The NEC series has just been upgraded from the 80s to the 90s, so now it's 1990, 2090, 2190 for the respective sizes.

My problem is that I've learnt from basICCare (who are behind basICColor) that they no longer support hardware profiling of the NEC monitors and further - worse - that NEC does not support hardware profiling of these monitors unless they are bought as part of the SpectraView package. Even though the monitors are the same, they change the firmware in the SpectraView versions to allow for hardware profiling (with their own software). Incidentally, the software that is used with Spectraview is an OEM version of basICColor, only with NEC drivers.

I have all that information from basICCare people because NEC has sent me from person to person without providing me with any useful info.

The 90-series SpectraView versions are not available, and the older Spectraview series is way overpriced over here.

I'm still looking at getting the 2090uxi and just use regular calibration (probably Monaco Optix Pro, maybe I'll try basICColor software). Unless I find some better monitor solution anyway.
« Last Edit: April 12, 2006, 11:46:13 AM by marc.s » Logged
Mark D Segal
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« Reply #57 on: April 12, 2006, 11:53:35 AM »
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marc.s - thank you ever so much for that information. It puts NEC monitors OFF THE TABLE for me. I would not buy a product that locks-in calibration and profiling options to what may well be second-best and expensive solutions. Whatever I buy needs to support open-sourced equipment and software for colour management. I am quite sure the LaCie 321G allows this, because I know that ColorEyes Display and the Monaco OptixXR/DPT94 colorimeter can be used with this monitor. To the best of my knowledge this combination of hardware and software has been very well received in professional circles.
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Mark D Segal (formerly MarkDS)
Author: "Scanning Workflows with SilverFast 8....." http://www.luminous-landscape.com/reviews/film/scanning_workflows_with_silverfast_8.shtml
marc.s
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« Reply #58 on: April 12, 2006, 12:26:35 PM »
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marc.s - thank you ever so much for that information. It puts NEC monitors OFF THE TABLE for me. I would not buy a product that locks-in calibration and profiling options to what may well be second-best and expensive solutions. Whatever I buy needs to support open-sourced equipment and software for colour management. I am quite sure the LaCie 321G allows this, because I know that ColorEyes Display and the Monaco OptixXR/DPT94 colorimeter can be used with this monitor. To the best of my knowledge this combination of hardware and software has been very well received in professional circles.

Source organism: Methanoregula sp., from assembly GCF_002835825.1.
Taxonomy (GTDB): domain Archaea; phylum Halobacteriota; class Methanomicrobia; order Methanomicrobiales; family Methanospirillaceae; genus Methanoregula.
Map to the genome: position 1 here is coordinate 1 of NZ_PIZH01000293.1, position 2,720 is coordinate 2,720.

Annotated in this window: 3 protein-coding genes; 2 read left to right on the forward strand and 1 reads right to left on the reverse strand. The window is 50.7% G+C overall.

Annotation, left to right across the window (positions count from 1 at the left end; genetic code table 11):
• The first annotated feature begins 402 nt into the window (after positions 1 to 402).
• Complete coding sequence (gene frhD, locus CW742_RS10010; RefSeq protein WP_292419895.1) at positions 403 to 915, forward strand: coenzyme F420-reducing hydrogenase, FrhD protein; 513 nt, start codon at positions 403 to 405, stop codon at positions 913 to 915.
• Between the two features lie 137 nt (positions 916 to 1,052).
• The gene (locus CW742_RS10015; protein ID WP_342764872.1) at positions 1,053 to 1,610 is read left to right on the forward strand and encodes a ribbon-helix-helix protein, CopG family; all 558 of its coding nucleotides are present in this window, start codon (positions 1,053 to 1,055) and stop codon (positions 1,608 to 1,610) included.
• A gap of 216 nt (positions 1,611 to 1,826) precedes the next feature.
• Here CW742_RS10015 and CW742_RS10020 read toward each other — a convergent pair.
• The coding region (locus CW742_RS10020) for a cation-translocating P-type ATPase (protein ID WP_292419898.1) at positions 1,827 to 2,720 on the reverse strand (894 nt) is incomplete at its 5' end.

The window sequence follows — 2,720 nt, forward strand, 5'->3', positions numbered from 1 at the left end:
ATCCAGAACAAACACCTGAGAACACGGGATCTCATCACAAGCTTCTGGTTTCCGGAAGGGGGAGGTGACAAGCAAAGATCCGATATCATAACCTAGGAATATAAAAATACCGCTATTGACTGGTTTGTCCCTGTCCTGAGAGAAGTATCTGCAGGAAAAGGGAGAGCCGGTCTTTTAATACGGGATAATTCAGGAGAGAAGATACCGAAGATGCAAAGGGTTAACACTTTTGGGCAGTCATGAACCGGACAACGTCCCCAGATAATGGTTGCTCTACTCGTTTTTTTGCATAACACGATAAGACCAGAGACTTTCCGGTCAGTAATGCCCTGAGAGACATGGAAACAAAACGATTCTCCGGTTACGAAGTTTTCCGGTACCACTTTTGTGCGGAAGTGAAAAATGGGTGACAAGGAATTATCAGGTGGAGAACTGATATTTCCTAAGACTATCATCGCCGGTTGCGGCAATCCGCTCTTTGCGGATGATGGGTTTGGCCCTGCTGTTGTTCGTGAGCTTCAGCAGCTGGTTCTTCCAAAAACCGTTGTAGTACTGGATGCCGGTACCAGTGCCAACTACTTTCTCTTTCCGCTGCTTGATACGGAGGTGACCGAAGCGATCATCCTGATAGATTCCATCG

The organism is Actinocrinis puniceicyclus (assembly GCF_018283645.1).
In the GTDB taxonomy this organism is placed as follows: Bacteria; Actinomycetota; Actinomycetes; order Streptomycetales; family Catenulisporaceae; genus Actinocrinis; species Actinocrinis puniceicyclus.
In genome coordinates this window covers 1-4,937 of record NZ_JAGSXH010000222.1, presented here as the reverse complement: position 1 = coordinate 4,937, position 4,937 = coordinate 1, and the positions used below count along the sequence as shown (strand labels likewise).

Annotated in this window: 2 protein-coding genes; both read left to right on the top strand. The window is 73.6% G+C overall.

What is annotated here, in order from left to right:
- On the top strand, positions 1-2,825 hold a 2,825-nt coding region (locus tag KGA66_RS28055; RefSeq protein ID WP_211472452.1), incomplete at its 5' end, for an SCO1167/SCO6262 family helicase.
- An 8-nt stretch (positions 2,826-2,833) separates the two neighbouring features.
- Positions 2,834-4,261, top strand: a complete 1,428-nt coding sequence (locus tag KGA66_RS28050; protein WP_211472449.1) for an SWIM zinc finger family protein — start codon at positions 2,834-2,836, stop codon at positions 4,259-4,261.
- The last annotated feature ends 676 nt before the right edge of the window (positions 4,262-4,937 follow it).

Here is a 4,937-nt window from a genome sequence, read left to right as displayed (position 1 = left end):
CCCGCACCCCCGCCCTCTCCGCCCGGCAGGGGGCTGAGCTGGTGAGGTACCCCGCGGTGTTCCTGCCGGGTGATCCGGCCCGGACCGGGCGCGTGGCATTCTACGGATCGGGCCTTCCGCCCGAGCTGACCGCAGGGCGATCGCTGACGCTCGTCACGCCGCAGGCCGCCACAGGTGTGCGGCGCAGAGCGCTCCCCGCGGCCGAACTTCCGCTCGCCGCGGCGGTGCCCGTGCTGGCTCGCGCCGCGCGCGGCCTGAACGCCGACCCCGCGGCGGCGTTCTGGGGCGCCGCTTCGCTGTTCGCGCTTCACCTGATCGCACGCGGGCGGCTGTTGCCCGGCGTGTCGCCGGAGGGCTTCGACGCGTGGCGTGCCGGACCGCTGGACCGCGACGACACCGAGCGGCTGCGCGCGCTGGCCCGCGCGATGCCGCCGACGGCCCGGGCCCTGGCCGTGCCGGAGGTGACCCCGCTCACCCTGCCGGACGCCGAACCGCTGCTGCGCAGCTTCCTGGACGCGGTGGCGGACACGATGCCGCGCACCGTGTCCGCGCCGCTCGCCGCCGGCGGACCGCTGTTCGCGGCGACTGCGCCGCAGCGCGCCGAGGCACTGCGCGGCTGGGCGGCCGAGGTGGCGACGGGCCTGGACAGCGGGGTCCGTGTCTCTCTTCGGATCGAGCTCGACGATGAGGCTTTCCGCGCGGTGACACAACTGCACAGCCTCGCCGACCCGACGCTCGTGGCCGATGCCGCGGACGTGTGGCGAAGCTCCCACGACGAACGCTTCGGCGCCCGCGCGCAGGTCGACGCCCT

[a href=\"index.php?act=findpost&pid=62408\"][{POST_SNAPBACK}][/a]

But does ColorEyes support hardware profiling through DDC of the LaCie 321? I haven't checked ColorEyes much because I read that it's a rather complicated to use.

The thing is, that if the LaCie 321 is the same as the NEC 2180 then ColorEyes will probably support that the same way (but you should of course ask first). And the 2180 is a bit cheaper than the LaCie.

It's really confusing because hardware profiling of the monitor is hard to find information on with the various profiling kits, and then NEC pulling a firmware stunt so only certain models are 'allowed' to be profiled as well only makes it all more complicated.

Btw, the SpectraView versions are just the monitor plus profiling software (basICColor with NEC driver) plus a hood (which costs US $150 separately!). So for people wanting the whole deal who can get a good price it's fine - I would take that. But as far as I can tell they haven't released these SpectraView versions for the 90-series, and even if they had it would be too expensive for me to buy here.

Meanwhile, the basICColor guy told me that regular software profiling of the 2090uxi still gives good results. Here is the bit he told me about that:

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Hi Marc,

I know these are not good news. But this is NEC policy.
But if you preset a 2090uxi to the aimed color temperature and the aimed
gamma-value (around 2.4 for L*) than you can reach nearly the same
reproduction quality like a hardware calibrated SpectraView 2090.

There are no mayor difference between the SQUID2 and the Optix XR.
The SQUID2 has a diffusion plate to measure ambient light and the XR not.
But the XR is a bit more precise in measuring dark tints. And the XR is a
bit slower.


With best regards.
Tim
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Mark D Segal
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« Reply #59 on: April 12, 2006, 01:29:10 PM »
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marc.s, YES - that is one of the key features of ColorEyes Display - profiling through DDC if the monitor and the video card allow it. NO ColorEyes Display is not difficult to use. Not much different from any other calibration software in terms of ease of use, and in fact particularly user-friendly for up-dating the profile. I wouldn't revert to software profiling. The whole idea of buying a state-of-the-art Monaco Colorimeter is to do it properly.
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Mark D Segal (formerly MarkDS)
Author: "Scanning Workflows with SilverFast 8....." http://www.luminous-landscape.com/reviews/film/scanning_workflows_with_silverfast_8.shtml